• Public Accounts Committee takes evidence on NHS Property Services
  • Julian Kelly downplays chances of hitting lease agreement target
  • Company’s CEO wants national bodies to “insist” tenants sign agreements

NHS England’s finance chief has cast doubt on a government target for GPs and NHS trusts to agree leases with a property quango saddled with debt.

This summer, NHS Property Services agreed with NHSE and the Department of Health and Social Care to have leases in place with all its 6,950 tenants across its 2,900 properties by March 2020.

The target was set after the National Audit Office reported in June that leases have not been agreed with 70 per cent (up from 66 per cent in 2013-14) of tenants, creating a major obstacle to NHSPS’ financial sustainability.

But, appearing in front of the Public Accounts Committee yesterday, NHSE’s finance lead Julian Kelly told MPs: “Whether we will have arrangements in place for every client and organisation by March 2020 – I’ll be really straight – I’m not going to quite hold my breath on that. But we need to have made really material progress.”

He added it would be possible to find situations where tenants agree over the space they are occupying and services received, but “they may still not agree to pay the bill because we’re also going to have to go back and unpick who was paying what five to six years ago”.

NHSPS was established as part of the Lansley reforms to manage NHS estate formerly owned by Strategic Health Authorities and Primary Care Trusts, which accounts for approximately 12 per cent of the NHS’ total estate.

The company does not have the power to make its tenants, most of which are GPs, sign leases, and the NAO report said NHSPS has “no effective means of getting tenants to sign formal agreements”.

But its chief executive Elaine Hewitt told the committee the company is asking DHSC and NHSE to “help us require occupiers to sign up to occupation agreements of whatever form”.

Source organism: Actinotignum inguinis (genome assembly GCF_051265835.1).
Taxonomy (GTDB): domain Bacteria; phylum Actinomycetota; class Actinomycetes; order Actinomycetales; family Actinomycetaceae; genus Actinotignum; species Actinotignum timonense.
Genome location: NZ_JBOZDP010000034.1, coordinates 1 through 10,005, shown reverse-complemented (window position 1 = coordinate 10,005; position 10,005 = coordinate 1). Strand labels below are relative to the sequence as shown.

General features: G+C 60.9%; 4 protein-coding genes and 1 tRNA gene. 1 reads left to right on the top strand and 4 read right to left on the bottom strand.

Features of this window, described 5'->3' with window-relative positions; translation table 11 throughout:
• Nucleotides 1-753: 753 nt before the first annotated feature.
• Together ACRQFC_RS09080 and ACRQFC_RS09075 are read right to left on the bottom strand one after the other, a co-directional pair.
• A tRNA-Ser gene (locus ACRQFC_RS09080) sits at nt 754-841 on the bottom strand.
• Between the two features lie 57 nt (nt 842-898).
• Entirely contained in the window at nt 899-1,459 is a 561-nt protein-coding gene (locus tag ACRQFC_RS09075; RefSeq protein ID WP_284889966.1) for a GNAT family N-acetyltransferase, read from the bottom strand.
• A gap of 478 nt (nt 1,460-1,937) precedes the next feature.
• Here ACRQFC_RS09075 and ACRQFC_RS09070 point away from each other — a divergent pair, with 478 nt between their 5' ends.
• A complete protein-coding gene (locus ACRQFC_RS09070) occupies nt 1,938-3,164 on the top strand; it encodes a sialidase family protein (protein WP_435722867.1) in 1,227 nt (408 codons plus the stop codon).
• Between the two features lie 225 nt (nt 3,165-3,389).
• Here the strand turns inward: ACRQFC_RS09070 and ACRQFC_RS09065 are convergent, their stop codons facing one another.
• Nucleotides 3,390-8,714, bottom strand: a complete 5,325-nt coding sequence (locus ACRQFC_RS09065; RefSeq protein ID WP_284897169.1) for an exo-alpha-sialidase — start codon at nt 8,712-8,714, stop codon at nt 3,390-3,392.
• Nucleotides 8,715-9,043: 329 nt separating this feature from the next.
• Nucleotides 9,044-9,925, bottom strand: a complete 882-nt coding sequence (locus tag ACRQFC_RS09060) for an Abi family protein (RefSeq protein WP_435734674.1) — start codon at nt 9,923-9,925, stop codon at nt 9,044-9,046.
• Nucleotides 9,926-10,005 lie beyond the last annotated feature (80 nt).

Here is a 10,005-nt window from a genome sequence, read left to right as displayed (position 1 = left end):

She added: “We would like DHSC and NHSE to insist that these occupation agreements were in place, but I don’t know whether that’s possible within the NHS’ governance framework.

“It will have added benefits for the health system.”

The NAO report found NHSPS has £576m of outstanding debt owed by tenants, up from £210m in March 2014. Its properties have a combined backlog maintenance bill of around £1bn.

The company, a wholly-owned subsidiary of the DHSC, has also written off £110m worth of debt since 2014-15. Mr Kelly said he had not been involved with any discussions to write off any further debt. He also said he did not think there was a plan for NHSE to take over the running of the company.

“The focus has to be about agreeing where we are today and what charging we are doing looking ahead, almost before you even then get into the conversation which says… how am I going to resolve the past?” Mr Kelly said.

“We’ve got to stop the current situation getting worse.”

But he pointed to a policy agreed by the DHSC and NHSPS in May for NHS trusts to apply for ownership of NHSPS estate in buildings used for local services.

The DHSC is currently carrying out a review of NHS Property Services, which was due to be published on 31 October. However, the DHSC’s permanent secretary Chris Wormald told the committee it would now be completed, and its results published, by the end of 2019.

HSJ Strategic Estates Forum

The HSJ Strategic Estates Forum, now in its 3rd year, takes place in London on 12 March 2020. This is a high level strategic forum that brings together estates directors, sustainability and transformation partnership estates leads and trust board leaders responsible for the estates function who are developing strategic plans for their organisations and local health economies. The focus of the forum is on issues such as availability of and access to capital, tackling backlog maintenance, utilisation of the estate and role of technology in infrastructure development. The forum builds on the Naylor Report and highly anticipated 2019 spending review.

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